Through you, the Liturgical Arts Program brings compassion and understanding to a community
How do you change hearts and minds about the madness of war and violence? How do you get people talking about families torn apart, running frantically from terrorizing oppression? How do we frame a conversation about the connectedness to our sisters and brothers in trouble? One way is to allow people to cry out, to lament, to be angry and heartbroken, to give voice to the voiceless.
Lamentations: Images of War and Protest, engaged the Catholic Community at Stanford and the Santa Clara University Community in just such an experience. Through music, dance, spoken word, and aching melodies the raw nerves of a struggle against violence was laid bare.
The performance piece utilized texts from the ancient biblical Book of Lamentations. These texts portray the destruction of Jerusalem by the Babylonians in 587 BCE. They form the basis of the Jewish holiday Tisha b'Av, a day commemorating many catastrophes throughout the centuries. Santa Clara University Professor David Pleins re‐imagined the texts in a visceral translation adapted for today's war experiences.
Written in five parts, the work is narrated first by the Eyewitness, giving testimony to the horrors of war. Performed as a beat‐poem with saxophone and jazz piano accompaniment, it set the tone of despair caused by war. Part 2, narrated by the Victim, incorporated dancers from SCU, adding visual energy to the anguish. Our 40‐voice choir punctuated the Memorial Church and Mission Santa Clara with the riveting "Lamentations" arrangement by Z Randall Stroope, raising the victims' cries to a percussion‐accented scream that died away to the prayer, "Remember, Lord, consider and notice our humiliations and disgrace."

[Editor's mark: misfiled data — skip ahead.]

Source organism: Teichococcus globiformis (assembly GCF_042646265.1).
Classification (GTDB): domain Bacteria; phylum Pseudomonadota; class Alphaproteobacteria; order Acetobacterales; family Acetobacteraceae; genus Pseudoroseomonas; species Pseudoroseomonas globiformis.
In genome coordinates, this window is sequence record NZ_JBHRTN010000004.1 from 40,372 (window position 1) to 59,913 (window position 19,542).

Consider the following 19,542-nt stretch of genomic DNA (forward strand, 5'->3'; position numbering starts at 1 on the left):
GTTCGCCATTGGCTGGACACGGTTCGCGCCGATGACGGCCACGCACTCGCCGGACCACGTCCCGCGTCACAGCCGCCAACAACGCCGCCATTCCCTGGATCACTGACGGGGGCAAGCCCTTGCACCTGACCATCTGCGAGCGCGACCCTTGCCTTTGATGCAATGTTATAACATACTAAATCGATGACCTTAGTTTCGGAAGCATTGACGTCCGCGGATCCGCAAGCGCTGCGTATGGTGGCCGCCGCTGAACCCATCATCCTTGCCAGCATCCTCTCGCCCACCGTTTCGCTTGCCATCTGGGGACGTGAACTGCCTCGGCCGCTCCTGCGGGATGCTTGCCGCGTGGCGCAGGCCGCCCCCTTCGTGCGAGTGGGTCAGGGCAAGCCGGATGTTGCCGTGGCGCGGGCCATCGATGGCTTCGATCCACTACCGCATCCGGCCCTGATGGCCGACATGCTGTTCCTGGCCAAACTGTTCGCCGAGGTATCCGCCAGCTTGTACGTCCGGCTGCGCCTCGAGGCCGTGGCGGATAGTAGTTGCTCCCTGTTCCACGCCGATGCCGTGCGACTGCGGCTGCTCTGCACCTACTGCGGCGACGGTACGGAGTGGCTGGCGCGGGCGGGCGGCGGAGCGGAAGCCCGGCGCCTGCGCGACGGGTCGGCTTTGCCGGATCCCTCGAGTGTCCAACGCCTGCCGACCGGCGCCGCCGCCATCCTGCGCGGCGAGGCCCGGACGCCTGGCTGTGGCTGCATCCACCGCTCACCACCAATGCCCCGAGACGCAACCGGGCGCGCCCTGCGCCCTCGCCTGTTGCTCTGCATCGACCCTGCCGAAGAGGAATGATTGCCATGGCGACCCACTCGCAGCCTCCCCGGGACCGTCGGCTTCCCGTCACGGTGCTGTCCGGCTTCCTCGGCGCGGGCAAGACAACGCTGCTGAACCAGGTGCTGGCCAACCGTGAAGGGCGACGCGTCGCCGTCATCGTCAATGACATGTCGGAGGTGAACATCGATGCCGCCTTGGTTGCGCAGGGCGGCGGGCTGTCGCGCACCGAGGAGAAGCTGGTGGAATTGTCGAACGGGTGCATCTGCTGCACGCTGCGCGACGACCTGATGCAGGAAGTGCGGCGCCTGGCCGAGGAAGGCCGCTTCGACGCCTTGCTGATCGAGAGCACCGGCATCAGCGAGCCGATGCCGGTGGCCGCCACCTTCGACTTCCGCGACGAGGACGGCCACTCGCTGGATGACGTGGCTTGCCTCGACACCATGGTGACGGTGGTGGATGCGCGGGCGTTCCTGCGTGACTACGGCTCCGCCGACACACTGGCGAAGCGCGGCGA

Part 3's Soldier, Lynn Johnson, served in Vietnam. HIs memories guided us through texts exploring the affects of war on the perpetrators of violence. With the choir serving as the voices in his head, the text reminded us of what happens to people's souls when they do great violence to another. SCU student Irene Kim's cello solo from Bach's Suite in D minor gave everyone time to reflect on what they had just seen and heard. Next, the Citizen's voice cried out against the senseless cycle of violence and the revenge which never lets it finish. 12 candles were extinguished as countries and victim counts were tallied. Syria, Iraq, Columbia, Sudan, Somalia, Afghanistan and others reflected the sad reality of the texts for today. CC@S student Rosie la Puma sang the poignant "If the War Goes On", asking what happens if wars are allowed to continue forever unchecked.
In Part 5, the Survivor's voice, Stanford Professor Albert Gelpi laid bare the question of God's seeming indifference to tremendous suffering. Ending the performance with the haunting piece, "This World", we were left without a neat, happy ending, as the crushing ravages of war grind down both our humanity and spirituality.
What did we learn from this experience? Some thoughts: It is always good to work together, between diverse people. Engaging in a process that explores difficult questions often leads to greater understanding and action. Arts have power to convey emotions that stay hidden in other forms of discourse.